But one thing that both sides of this merger have in common is an interest in expanding their businesses in China. Tiffany & Co. has an impressive market share in Mainland China, and a recent UBS survey showed that Chinese buyers see Tiffany “as a go-to jewellery brand, second only to Cartier.” Furthermore, Tiffany’s operating earnings for August and September 2020 show that the new Tiffany T1 line has performed well in China, and CEO Alessandro Bogliolo’s ambitious China growth strategy has been a success so far.

With its “Vision & Virtuosity” exhibition in Shanghai, Tiffany pulled a page from LVMH’s playbook, as the French conglomerate is a pioneer in supporting artists, regularly engaging in partnerships with museums and art foundations.

The opening of its Tiffany Blue Box Café in Shanghai is also in line with LVMH’s strategy of experiential retail. Last February, their core brand Louis Vuitton opened Le Café V in Osaka last along with a restaurant called Sugalabo.

Additionally, both players moved further from the traditional luxury buyer by chasing the new luxury demographics of affluent millennials and Gen Zers. In an interview with CNN Business, Bogliolo said that “80 per cent of consumers of luxury in China are millennials.” As such, his recent efforts are concentrated on attracting a demographic that values brand recognition, in-store technology and personalised designs.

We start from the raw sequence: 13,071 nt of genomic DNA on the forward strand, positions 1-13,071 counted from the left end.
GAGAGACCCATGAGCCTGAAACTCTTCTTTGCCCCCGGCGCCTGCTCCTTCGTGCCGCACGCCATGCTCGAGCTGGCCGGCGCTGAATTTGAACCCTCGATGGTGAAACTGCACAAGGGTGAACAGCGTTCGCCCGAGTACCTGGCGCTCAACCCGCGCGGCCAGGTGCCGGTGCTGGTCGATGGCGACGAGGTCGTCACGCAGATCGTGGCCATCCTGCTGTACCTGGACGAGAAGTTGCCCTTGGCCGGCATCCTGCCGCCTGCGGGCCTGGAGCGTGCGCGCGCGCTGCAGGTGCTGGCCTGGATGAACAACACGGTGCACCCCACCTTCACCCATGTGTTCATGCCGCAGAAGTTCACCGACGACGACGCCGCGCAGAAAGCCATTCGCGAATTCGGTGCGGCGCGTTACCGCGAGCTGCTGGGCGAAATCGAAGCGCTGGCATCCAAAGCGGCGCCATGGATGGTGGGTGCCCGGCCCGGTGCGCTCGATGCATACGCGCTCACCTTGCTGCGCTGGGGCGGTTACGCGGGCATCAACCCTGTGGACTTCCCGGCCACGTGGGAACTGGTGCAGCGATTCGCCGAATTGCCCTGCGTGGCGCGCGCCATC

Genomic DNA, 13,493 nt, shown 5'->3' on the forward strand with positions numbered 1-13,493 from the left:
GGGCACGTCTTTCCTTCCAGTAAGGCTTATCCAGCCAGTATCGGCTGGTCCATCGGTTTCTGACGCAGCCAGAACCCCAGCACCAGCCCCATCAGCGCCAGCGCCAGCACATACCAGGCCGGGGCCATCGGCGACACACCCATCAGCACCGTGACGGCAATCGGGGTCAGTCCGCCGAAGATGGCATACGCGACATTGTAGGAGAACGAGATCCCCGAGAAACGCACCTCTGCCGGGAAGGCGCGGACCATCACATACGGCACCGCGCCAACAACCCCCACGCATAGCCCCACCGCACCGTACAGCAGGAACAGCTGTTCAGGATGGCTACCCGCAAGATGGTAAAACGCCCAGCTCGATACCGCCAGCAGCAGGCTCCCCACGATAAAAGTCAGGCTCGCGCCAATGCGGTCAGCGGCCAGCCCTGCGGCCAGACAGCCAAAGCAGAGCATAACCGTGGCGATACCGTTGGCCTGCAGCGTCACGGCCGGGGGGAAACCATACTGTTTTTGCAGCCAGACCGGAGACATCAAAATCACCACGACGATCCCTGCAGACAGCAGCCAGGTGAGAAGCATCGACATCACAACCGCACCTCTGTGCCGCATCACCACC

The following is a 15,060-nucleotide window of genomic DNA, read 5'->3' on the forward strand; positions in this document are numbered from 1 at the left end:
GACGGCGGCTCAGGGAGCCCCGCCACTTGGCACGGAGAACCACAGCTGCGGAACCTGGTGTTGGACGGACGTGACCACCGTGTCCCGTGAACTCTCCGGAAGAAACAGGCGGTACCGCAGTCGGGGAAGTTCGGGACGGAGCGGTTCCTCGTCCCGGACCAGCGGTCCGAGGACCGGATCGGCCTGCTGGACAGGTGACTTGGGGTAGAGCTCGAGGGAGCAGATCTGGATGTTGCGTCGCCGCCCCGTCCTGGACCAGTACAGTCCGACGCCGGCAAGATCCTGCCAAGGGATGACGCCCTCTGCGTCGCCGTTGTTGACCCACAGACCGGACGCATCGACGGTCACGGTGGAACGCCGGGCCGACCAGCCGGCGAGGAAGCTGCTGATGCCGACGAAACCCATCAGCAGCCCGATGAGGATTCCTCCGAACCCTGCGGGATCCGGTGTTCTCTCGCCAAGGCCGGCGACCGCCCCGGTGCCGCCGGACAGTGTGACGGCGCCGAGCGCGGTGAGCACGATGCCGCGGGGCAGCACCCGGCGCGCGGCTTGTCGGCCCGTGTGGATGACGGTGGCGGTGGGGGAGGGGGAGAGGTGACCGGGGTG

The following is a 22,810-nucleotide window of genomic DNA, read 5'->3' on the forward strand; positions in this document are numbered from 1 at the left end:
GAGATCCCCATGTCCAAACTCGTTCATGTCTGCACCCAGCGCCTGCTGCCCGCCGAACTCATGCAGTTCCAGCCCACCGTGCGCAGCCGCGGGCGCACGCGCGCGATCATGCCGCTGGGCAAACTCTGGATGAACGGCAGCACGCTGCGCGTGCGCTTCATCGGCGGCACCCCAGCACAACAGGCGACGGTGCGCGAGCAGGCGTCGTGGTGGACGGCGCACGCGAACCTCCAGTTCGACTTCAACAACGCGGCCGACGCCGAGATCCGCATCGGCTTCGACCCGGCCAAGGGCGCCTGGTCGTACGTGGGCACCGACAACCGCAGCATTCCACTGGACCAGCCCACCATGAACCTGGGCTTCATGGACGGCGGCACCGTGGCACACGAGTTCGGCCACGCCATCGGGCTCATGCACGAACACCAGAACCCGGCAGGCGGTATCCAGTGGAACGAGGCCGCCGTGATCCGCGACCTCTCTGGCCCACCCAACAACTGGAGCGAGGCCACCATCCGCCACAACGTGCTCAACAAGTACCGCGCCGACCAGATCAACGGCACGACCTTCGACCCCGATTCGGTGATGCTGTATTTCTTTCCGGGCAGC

Since taking the helm of the company, Bogliolo has further embraced technology with the launch of the brand’s Chinese e-commerce platforms, which are focused on brand design (with the debut of the T1 collection) and have expanded Tiffany’s market share in Asia-Pacific.

So what should Chinese customers expect from the merger? With an infusion of capital and savoir faire coming from LVMH, we anticipate that Tiffany will invest in the expansion of its physical retail footprint. Tiffany won’t be present everywhere, but strategic store openings in lower-tier cities are likely to happen. “If this acquisition can speed Tiffany’s entry into the massive China market, everyone wins,” Cathy Hotka & Associates’ eponymous principle told RetailWire.


Also, it is expected that Tiffany will continue to pursue a marketing strategy focused on emotional experiences and on exhibitions. Blurring the boundaries between art and luxury is a tactical move that will help the American brand communicate its heritage and legacy to a new generation of consumers.

Lastly, a possible brand relaunch might be in the cards. When LVMH acquired a majority stake in Rimowa, the French conglomerate came up with a new visual identity and voice for the German luggage manufacturer.

If history teaches us anything, it is that Bernard Arnault – chairman and CEO of LVMH and once the world’s third-richest person –is not afraid of taking risks with his brands.

This article originally appeared on Jing Daily.

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Second only to Cartier for jewellery in China, Tiffany & Co. now joins LVMH’s huge list of European luxury brands including Louis Vuitton, Celine, Givenchy, Fenty – and we can look to the French conglomerate’s treatment of Rimowa for a glimpse of what might come next